Hunger in a throwaway culture
When wasting food means real hunger for millions of people.
Americans like their food—especially produce—to be beautiful. Only the least bruised, best formed fruits and vegetables ever make it to that end stage of the food production system: the supermarket or grocery store shelf.
What’s the harm in a preference for the spotless McIntosh apple? Well, it means that a lot of food goes to waste. It has been estimated that as much as a third of the world’s food ends up wasted. That’s 1.3 billion tons of produce a year, with a value of about $1 trillion.
A good portion of food waste takes place “downstream,” as consumers toss out uneaten or spoiled produce. Retailers throw away unsold fruits and vegetables nearing or past their expiration dates. And shippers and packagers toss out damaged goods along the consumer stream.
A recent investigation by the Guardian includes a closer look at “upstream” waste, that is, produce that never leaves the farm in the first place. It reports that as much as 25 percent or more of that produce is abandoned or discarded: “Vast quantities of fresh produce grown [in the United States] are left in the field to rot, fed to livestock or hauled directly from the field to landfill, because of unrealistic and unyielding cosmetic standards.” The Guardian concludes that as much as 50 percent of the produce grown in the United States is not consumed.
Dana Gunders of the National Resources Defense Council says food waste “not only means that Americans are throwing out the equivalent of $162 billion each year, but also about 25 percent of [the] U.S. water supply and producing 33 million cars’ worth of greenhouse gases, all for food that never gets eaten.”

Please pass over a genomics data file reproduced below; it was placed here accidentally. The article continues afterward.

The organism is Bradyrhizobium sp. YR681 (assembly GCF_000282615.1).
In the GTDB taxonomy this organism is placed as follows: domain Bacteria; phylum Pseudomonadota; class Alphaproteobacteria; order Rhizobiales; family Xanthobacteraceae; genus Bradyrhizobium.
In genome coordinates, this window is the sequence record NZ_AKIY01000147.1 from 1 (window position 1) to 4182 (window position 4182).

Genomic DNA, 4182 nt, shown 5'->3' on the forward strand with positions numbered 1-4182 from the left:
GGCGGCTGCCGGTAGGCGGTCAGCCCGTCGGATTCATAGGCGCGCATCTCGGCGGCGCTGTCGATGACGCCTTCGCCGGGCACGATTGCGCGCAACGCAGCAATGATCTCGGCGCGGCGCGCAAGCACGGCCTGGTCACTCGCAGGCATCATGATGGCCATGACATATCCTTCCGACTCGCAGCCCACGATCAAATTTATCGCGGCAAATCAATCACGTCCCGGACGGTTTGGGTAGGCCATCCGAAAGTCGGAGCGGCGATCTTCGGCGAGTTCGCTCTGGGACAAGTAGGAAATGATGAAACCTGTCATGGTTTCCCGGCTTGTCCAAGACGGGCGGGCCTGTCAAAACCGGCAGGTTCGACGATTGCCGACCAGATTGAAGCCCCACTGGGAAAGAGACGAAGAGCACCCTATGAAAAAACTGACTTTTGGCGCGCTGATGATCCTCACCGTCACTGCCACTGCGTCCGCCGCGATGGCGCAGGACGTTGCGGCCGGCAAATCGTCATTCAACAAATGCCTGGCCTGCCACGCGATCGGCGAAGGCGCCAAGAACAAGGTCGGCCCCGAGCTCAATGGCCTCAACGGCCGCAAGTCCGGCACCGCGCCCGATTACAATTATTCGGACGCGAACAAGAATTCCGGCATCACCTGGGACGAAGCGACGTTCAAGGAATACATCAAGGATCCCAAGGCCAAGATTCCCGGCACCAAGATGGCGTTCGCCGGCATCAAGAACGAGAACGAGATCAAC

That degree of waste means higher food prices for consumers in the United States. But it also means higher prices for food in parts of the world where people can’t afford it, and that means real hunger for millions of people.
Waste has been a factor in Pope Francis’ critique of the modern world’s “throwaway culture.” On the United Nations’ World Environment Day in 2013, the pope warned, “Throwing away food is like stealing from the table of the poor and the hungry.”
“Once our grandparents were very careful not to throw away any leftover food. Consumerism has led us to become used to an excess and daily waste of food to which at times we are no longer able to give a just value,” Pope Francis said.
The pope’s suggestion of adopting our grandparents’ impatience with waste may seem quaint, but the idea is being taken seriously by agriculturalists concerned with meeting future global food demand in a manner that will not exhaust the earth or contribute to climate change. Currently close to 30 percent of available agricultural land is used to grow or farm food that is subsequently wasted.
The Obama administration launched an initiative in 2015 to reduce U.S. food waste by 50 percent by the year 2030. Private actors have also stepped forward. In Copenhagen, WeFood, a “food waste” supermarket, markets imperfect produce at prices up to 50 percent cheaper than normal supermarkets. Walmart has begun marketing “ugly” produce at a deep discount and has standardized confusing expiration policies of its suppliers, which often contribute to food waste in the home. In Spain communities are experimenting with “Solidarity Fridges,” community refrigerators where restaurants and citizens drop off food they can’t use or stop by to help themselves to a meal when they are hard-pressed for one.
Pope Francis argues that a vast conversion toward what he calls an “integral ecology” begins with small changes—“simple daily gestures which break with the logic of violence, exploitation, and selfishness” because “in the end, a world of exacerbated consumption is at the same time a world which mistreats life in all its forms.”
One place we might consider making those small gestures is around the dinner table.
This article also appears in the October 2016 issue of U.S. Catholic (Vol. 81, No. 10, page 42).